Godspeed You! Black Emperor punctuates chaos with hope

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Godspeed You! Black Emperor punctuates chaos with hope

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Godspeed You! Black Emperor

Album: Asunder, Sweet And Other Distress
Label: Constellation

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It’s easy to be put off by the punctuation in an Efrim Menuck release. Exclamation points abound, haphazardly strewn throughout his work in both Godspeed You! Black Emperor and prolific side project Thee Silver Mt. Zion Memorial Orchestra (who else would write a song called “Sisters! Brothers! Small Boats Of Fire Are Falling From The Sky!”?). And you’ll find them here as well: The first track of Asunder, Sweet And Other Distress, GY!BE’s follow-up to 2012’s scorching Allelujah! Don’t Bend! Ascend!, is called “Peasantry Or ‘Light! Inside Of Light!’” Exhausting, yes, but the exclamations serve a very specific purpose. Consider them pumping fists, icons of revolt and solidarity. Menuck’s music is loud, aggressive, and pissed off, but those exclamation points let listeners know that hope prevails and the fight against tyranny, commodification, and apathy is still very much alive.

In many ways, GY!BE has forged its own language. There’s the biblical, antiquated nature of the group’s words (“O! How we sallied ’round the roses,” they write in Asunder’s liner notes) and, of course, the music itself, which has always conjured images without the aid of lyrics: Think of the seagulls brought to life by Menuck’s squawking guitar in “Mladic,” or the way the end of “Rockets Fall On Rocket Falls” sounds terrifyingly like an actual air strike.

On Asunder, the imagery is no less foreboding—the lonely drones of “Lambs’ Breath” are what you could imagine solitary confinement sounding like—but there’s light at the end of these tunnels. Isolated guitars, violins, and drones sound alien and ominous on their own, but as more instruments emerge, they interweave and coalesce to spin sludge into triumph. This motif hearkens back to last year’s Thee Silver Mt. Zion release, Fuck Off Get Free We Pour Light On Everything, which posited noise as the opposite of surrender.

“Peasantry” is a perfect example. Dominated first by swells of distortion, the song nearly drowns in heavy-metal riffage before the upward spiral of Sophie Trudeau’s violin unites and guides each instrument, resulting in GY!BE’s most joyous movement since the first six minutes of 2000’s Lift Yr Skinny Fists Like Antennas To Heaven. Its cinematic closer “Piss Crowns Are Trebled,” however, feels most indebted to GY!BE’s early work. Slow builds, symphonic flourishes, and a storm of crescendos unfold patiently across its nearly 14 minutes, the last five of which will be candy for anyone who savors the prolonged catharsis of post-rock.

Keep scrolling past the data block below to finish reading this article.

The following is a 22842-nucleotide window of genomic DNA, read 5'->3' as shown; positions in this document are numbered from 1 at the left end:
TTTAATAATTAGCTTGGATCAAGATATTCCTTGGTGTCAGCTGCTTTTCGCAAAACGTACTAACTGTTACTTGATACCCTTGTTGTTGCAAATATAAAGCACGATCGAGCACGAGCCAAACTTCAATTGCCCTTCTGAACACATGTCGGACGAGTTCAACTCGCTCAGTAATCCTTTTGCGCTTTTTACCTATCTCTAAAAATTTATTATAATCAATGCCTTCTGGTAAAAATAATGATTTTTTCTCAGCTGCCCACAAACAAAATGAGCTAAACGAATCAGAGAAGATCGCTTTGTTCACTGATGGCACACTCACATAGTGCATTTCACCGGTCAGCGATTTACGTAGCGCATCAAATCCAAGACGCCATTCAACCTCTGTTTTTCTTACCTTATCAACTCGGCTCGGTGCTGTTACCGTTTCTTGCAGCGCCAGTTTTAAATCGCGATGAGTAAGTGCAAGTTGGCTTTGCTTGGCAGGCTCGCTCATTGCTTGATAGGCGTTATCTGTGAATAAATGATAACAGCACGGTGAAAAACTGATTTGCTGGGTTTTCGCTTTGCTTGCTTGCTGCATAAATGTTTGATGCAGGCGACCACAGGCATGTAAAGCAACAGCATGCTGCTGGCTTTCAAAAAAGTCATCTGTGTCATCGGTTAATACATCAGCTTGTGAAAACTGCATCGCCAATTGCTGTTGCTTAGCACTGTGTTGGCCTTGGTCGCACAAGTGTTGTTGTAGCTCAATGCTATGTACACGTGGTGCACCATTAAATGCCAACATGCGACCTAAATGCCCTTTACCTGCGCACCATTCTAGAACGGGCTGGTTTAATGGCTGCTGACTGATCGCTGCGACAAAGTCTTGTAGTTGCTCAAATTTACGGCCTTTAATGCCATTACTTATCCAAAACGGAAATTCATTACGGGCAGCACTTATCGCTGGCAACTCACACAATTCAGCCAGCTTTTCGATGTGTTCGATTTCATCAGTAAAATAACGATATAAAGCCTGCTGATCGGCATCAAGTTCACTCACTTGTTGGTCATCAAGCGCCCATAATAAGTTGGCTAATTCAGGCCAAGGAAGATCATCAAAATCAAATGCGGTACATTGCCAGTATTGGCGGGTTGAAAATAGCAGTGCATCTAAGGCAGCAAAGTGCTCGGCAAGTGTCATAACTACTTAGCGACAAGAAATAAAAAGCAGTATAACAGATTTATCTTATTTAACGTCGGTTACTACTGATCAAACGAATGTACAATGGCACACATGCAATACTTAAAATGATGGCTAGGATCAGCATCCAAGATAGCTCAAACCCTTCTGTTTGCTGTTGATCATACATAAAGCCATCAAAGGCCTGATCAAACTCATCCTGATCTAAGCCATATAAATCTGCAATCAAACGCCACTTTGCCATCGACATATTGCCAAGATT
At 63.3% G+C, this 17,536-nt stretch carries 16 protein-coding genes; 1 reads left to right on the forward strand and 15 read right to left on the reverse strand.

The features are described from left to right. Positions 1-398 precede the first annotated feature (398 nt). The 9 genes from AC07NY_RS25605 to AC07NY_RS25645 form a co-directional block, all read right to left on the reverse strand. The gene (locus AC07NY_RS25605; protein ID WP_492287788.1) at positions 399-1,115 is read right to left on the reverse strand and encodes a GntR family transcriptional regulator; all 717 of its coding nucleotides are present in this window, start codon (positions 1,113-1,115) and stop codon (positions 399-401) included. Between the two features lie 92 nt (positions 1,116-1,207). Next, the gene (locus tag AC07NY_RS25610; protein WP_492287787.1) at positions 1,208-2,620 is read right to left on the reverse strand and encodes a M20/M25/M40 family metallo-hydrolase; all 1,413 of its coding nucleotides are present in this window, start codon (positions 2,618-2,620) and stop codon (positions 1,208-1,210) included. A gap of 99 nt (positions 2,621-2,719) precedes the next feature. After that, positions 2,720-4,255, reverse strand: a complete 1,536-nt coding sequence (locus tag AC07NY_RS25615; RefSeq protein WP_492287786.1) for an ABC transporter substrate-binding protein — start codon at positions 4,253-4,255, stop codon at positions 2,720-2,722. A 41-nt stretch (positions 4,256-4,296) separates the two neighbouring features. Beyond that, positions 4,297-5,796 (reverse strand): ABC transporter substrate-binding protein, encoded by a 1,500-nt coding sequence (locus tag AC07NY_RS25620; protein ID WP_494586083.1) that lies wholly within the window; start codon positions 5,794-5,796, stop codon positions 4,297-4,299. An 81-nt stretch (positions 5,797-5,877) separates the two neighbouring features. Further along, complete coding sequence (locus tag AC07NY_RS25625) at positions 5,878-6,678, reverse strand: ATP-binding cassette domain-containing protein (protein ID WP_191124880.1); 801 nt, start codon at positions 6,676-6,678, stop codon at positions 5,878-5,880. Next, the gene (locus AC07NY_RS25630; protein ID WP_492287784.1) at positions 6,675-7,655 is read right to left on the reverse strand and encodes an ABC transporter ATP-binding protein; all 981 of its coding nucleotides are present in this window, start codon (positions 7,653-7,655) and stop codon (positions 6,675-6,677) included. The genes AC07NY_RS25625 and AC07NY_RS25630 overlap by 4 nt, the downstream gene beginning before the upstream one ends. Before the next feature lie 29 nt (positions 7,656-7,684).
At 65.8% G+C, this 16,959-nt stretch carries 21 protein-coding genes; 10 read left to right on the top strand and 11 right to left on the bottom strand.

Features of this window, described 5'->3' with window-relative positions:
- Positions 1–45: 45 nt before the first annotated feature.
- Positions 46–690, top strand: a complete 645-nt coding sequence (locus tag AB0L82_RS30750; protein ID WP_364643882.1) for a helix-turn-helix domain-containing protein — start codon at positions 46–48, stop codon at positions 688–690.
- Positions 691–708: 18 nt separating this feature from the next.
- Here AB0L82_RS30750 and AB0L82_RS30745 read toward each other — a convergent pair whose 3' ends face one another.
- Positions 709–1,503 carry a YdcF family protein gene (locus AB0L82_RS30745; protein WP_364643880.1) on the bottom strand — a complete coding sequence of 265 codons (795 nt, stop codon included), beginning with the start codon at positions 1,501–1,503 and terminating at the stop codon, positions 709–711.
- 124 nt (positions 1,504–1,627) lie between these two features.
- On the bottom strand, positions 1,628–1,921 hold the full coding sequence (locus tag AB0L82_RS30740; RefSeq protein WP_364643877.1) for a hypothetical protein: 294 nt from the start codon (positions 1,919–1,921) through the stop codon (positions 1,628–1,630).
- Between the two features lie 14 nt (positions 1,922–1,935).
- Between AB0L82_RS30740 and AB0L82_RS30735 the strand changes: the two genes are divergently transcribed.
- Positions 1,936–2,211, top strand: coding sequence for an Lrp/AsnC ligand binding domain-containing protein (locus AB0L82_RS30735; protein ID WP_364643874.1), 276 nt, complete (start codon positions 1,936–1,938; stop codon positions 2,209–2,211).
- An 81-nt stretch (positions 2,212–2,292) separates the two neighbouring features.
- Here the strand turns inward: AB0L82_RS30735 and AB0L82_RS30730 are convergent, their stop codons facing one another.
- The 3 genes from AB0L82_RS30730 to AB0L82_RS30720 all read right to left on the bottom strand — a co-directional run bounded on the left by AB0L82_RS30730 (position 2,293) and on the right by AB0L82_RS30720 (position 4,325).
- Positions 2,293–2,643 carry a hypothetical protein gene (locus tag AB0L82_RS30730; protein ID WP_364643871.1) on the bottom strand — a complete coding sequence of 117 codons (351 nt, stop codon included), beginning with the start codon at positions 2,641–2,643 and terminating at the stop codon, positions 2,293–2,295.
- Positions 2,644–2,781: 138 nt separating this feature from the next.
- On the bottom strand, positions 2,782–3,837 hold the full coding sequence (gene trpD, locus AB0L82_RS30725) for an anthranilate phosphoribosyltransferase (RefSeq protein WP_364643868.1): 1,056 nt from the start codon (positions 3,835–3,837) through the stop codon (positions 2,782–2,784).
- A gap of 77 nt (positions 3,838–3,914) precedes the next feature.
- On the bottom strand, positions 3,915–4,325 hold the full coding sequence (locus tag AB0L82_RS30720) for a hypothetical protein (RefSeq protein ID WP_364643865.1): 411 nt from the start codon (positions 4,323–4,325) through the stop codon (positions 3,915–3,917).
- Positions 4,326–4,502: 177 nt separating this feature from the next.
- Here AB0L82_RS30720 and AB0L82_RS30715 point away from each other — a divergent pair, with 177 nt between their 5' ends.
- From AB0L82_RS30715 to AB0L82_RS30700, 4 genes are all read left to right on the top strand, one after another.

As with Allelujah!, Asunder complements its Side A and Side B centerpieces with smaller, more atmospheric movements. But, unlike those on Allelujah!, “Lambs’ Breath” and “Asunder, Sweet” feel neither ambient nor like interludes. The ugly, otherworldly drones of “Lambs’ Breath” serve to smother the celebration of “Peasantry,” while the nightmarish “Asunder, Sweet” fosters a Lynchian sense of unease with ethereal strings and rumbles of distortion. Each is integral to forming the album’s arc, which is darker, more triumphant, and better defined than that of Allelujah!, a strong record that nevertheless felt slight in the scope of GY!BE’s catalog.

And, at just 40 minutes, Asunder is also 13 minutes shorter than Allelujah! But despite its brevity, Asunder has more meat on its bones. And though it calls back to many of the strengths of early GY!BE albums, it also highlights an evolution of intent. Whereas Menuck and company once seemed intent on eliciting outrage (see Yanqui U.X.O.’s chart connecting major record labels to defense-industry funding), they now seem more concerned with inspiring hope. Look no further than Asunder’s final moments; nearly every previous GY!BE release concludes with either a gasp of chaos or a lingering melancholy ambience, but here the band leaves listeners still reeling in the warmth of its explosive, emotional climax. It leaves us with an exclamation point.